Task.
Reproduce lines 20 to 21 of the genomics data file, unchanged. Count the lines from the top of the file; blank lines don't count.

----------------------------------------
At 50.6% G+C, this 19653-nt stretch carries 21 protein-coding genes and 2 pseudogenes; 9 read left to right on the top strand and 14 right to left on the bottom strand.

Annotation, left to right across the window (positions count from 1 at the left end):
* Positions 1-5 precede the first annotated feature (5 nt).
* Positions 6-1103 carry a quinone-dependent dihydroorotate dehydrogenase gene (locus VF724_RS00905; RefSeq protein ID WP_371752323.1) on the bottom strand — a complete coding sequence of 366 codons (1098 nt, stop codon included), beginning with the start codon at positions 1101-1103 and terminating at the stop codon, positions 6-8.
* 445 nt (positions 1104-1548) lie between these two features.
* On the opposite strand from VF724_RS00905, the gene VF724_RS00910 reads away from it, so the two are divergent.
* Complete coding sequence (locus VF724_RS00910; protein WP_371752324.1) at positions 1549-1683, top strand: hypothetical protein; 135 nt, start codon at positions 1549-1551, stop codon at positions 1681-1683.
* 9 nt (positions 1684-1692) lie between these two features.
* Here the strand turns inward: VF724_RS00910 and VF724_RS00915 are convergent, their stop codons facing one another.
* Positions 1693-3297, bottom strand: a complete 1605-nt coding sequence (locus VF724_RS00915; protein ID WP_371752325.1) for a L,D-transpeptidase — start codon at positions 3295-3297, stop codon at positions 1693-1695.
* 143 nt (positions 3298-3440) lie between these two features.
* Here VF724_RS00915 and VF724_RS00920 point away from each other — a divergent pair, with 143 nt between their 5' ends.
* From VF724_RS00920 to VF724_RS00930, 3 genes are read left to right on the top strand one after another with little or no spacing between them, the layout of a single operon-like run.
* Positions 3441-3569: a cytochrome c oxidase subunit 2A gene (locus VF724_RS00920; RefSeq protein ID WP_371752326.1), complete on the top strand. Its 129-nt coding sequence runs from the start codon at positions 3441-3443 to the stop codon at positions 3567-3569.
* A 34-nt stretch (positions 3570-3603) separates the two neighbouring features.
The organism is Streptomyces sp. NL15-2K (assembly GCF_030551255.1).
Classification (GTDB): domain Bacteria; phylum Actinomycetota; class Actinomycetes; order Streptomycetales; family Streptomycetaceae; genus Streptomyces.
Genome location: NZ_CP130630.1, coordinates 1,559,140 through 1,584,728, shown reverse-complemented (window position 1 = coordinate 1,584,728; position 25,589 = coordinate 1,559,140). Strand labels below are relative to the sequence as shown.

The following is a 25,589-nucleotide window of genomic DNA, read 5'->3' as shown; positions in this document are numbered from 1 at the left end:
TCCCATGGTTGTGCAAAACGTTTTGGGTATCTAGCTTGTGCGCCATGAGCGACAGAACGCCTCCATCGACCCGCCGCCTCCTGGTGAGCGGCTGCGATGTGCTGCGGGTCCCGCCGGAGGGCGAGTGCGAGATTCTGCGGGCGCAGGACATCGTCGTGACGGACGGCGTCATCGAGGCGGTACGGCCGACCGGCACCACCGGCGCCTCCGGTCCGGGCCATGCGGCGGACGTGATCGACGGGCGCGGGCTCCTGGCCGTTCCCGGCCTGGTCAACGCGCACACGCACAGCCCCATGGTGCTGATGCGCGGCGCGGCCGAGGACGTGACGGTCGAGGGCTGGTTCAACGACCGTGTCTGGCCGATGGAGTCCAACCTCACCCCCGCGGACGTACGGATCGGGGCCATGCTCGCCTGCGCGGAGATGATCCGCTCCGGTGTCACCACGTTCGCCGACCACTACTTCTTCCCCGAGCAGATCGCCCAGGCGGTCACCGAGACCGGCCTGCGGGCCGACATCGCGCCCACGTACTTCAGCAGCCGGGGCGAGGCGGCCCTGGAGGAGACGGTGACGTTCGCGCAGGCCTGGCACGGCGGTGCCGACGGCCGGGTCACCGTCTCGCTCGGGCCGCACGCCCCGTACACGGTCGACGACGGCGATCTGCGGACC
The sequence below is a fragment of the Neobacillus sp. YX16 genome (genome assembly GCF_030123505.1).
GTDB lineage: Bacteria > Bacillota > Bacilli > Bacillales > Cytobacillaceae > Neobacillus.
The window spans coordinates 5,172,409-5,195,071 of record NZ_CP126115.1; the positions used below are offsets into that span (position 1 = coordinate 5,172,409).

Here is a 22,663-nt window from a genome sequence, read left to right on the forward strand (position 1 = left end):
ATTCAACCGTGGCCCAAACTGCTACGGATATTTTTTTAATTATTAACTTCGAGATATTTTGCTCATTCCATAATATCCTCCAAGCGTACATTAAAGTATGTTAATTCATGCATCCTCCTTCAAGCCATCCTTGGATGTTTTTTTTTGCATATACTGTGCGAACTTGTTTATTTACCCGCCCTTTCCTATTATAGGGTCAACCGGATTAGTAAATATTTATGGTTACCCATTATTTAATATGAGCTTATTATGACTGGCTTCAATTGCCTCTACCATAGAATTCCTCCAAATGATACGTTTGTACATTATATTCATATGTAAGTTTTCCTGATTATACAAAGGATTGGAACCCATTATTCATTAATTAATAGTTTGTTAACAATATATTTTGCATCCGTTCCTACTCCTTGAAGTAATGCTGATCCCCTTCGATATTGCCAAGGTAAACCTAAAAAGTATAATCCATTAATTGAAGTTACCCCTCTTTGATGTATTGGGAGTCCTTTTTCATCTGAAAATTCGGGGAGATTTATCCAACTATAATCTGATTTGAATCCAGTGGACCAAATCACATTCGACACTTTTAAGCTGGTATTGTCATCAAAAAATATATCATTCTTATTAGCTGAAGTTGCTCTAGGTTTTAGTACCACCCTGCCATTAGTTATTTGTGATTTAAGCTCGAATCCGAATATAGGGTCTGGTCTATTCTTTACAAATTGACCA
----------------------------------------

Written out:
TCCCATGGTTGTGCAAAACGTTTTGGGTATCTAGCTTGTGCGCCATGAGCGACAGAACGCCTCCATCGACCCGCCGCCTCCTGGTGAGCGGCTGCGATGTGCTGCGGGTCCCGCCGGAGGGCGAGTGCGAGATTCTGCGGGCGCAGGACATCGTCGTGACGGACGGCGTCATCGAGGCGGTACGGCCGACCGGCACCACCGGCGCCTCCGGTCCGGGCCATGCGGCGGACGTGATCGACGGGCGCGGGCTCCTGGCCGTTCCCGGCCTGGTCAACGCGCACACGCACAGCCCCATGGTGCTGATGCGCGGCGCGGCCGAGGACGTGACGGTCGAGGGCTGGTTCAACGACCGTGTCTGGCCGATGGAGTCCAACCTCACCCCCGCGGACGTACGGATCGGGGCCATGCTCGCCTGCGCGGAGATGATCCGCTCCGGTGTCACCACGTTCGCCGACCACTACTTCTTCCCCGAGCAGATCGCCCAGGCGGTCACCGAGACCGGCCTGCGGGCCGACATCGCGCCCACGTACTTCAGCAGCCGGGGCGAGGCGGCCCTGGAGGAGACGGTGACGTTCGCGCAGGCCTGGCACGGCGGTGCCGACGGCCGGGTCACCGTCTCGCTCGGGCCGCACGCCCCGTACACGGTCGACGACGGCGATCTGCGGACC
The sequence below is a fragment of the Neobacillus sp. YX16 genome (genome assembly GCF_030123505.1).